Jan. 20, 2020, officially marks a new day in American history and the fresh start of a new era for the United States with the historic swearing-in of Joe Biden as President and Kamala Harris as Vice President. The star-studded inauguration ceremony consisted of performances from Lady Gaga, Jennifer Lopez, and Garth Brooks. 

Yet, it was the touching and impactful poem, “The Hill to Climb,” recited by National Youth Poet Laureate Amanda Gorman that stunned millions around the world. This quickly transformed her from the youngest presidential inaugural poet in U.S. history into an internet sensation. 

From the inaugural poem she recited,  “We will rebuild, reconcile, and recover in every known nook of our nation in every corner called our country our people diverse and beautiful will emerge battered and beautiful when the day comes we step out of the shade aflame and unafraid, the new dawn blooms as we free it, for there is always light if only we’re brave enough to see it, if only we’re brave enough to be it.” 

“We will not march back to what was but move to what shall be, a country that is bruised but whole, benevolent but bold, fierce and free, we will not be turned around or interrupted by intimidation because we know our inaction and inertia will be the inheritance of the next generation, our blunders become their burden. But one thing is certain: if we merge mercy with might and might with right, then love becomes our legacy and change our children’s birthright.”

Gorman is a 22-year-old award-winning poet and graduate of Harvard University from  Los Angeles, California. Don’t let her young age fool you. This talented and soulful young lady’s words have won her invitations to the Obama White House and to perform for Lin-Manuel Miranda, Al Gore, Secretary Hillary Clinton, Malala Yousafzai, and others.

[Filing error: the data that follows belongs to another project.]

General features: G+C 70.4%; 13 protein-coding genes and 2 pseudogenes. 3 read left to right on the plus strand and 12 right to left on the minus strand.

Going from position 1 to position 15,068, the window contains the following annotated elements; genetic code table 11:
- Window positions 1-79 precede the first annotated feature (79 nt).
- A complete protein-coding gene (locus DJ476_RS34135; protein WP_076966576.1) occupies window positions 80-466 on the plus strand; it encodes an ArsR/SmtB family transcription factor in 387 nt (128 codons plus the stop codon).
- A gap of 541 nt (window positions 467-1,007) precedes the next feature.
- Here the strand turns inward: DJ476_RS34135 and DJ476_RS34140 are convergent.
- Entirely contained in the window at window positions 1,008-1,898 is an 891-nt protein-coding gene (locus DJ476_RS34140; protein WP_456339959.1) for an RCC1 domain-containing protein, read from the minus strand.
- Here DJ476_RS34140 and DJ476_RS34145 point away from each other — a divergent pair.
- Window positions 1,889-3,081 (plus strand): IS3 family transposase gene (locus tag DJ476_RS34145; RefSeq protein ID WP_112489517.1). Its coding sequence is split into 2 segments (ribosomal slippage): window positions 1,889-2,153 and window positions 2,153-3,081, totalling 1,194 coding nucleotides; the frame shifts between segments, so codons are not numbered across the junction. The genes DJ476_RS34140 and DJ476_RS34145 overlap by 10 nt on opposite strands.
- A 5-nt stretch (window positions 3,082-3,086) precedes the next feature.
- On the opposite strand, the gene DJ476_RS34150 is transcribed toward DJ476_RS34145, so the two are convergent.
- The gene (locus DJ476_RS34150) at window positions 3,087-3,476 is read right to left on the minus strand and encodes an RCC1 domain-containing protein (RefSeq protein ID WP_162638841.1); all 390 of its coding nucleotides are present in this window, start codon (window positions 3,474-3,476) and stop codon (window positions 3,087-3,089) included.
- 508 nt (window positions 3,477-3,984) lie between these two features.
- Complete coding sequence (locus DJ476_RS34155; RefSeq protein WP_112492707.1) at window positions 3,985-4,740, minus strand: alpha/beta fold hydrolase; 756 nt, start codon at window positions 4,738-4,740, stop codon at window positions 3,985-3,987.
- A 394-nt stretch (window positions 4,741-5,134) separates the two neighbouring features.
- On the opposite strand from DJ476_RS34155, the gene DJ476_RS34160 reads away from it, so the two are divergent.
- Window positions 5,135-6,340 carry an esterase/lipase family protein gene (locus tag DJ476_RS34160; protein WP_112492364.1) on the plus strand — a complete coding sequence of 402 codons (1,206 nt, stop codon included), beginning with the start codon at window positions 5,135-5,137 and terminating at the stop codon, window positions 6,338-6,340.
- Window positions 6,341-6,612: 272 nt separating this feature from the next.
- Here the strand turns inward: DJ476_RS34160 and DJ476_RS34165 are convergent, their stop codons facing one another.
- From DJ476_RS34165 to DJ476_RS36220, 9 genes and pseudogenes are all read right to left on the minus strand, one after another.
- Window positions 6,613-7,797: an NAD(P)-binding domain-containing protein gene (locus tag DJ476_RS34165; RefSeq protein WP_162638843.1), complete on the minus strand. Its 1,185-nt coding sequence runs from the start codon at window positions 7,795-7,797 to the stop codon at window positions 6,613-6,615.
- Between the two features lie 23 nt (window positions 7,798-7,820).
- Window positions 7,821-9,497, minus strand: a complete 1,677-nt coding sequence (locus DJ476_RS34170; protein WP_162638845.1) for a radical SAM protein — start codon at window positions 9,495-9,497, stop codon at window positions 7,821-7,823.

Gorman has performed multiple commissioned poems for CBS This Morning and she has spoken at events and venues across the country, including the Library of Congress and Lincoln Center. 

Aside from her many accomplishments, Gorman has also received a Genius Grant from OZY Media, as well as recognition from Scholastic Inc., YoungArts, the Glamour magazine College Women of the Year Awards, and the Webby Awards. She has written for the New York Times newsletter The Edit and penned the manifesto for Nike’s 2020 Black History Month campaign. 

Gorman is also the recipient of the Poets & Writers Barnes & Noble Writers for Writers Award and is the youngest board member of 826 National, the largest youth writing network in the United States. In 2017, UrbanWord and the Library of Congress named her the first-ever National Youth Poet Laureate in the United States. 

With such a captivating recital, Gorman now joins the ranks of the legendary poet Maya Angelou. Her poignant poem was engulfed with words that have inspired this nation in ways that were unexpected yet so much needed as it moves forward in the progression towards a better tomorrow. 

American poet Amanda Gorman reads a poem during the 59th Presidential Inauguration at the U.S. Capitol in Washington, Wednesday, Jan. 20, 2021. (AP Photo/Patrick Semansky, Pool)

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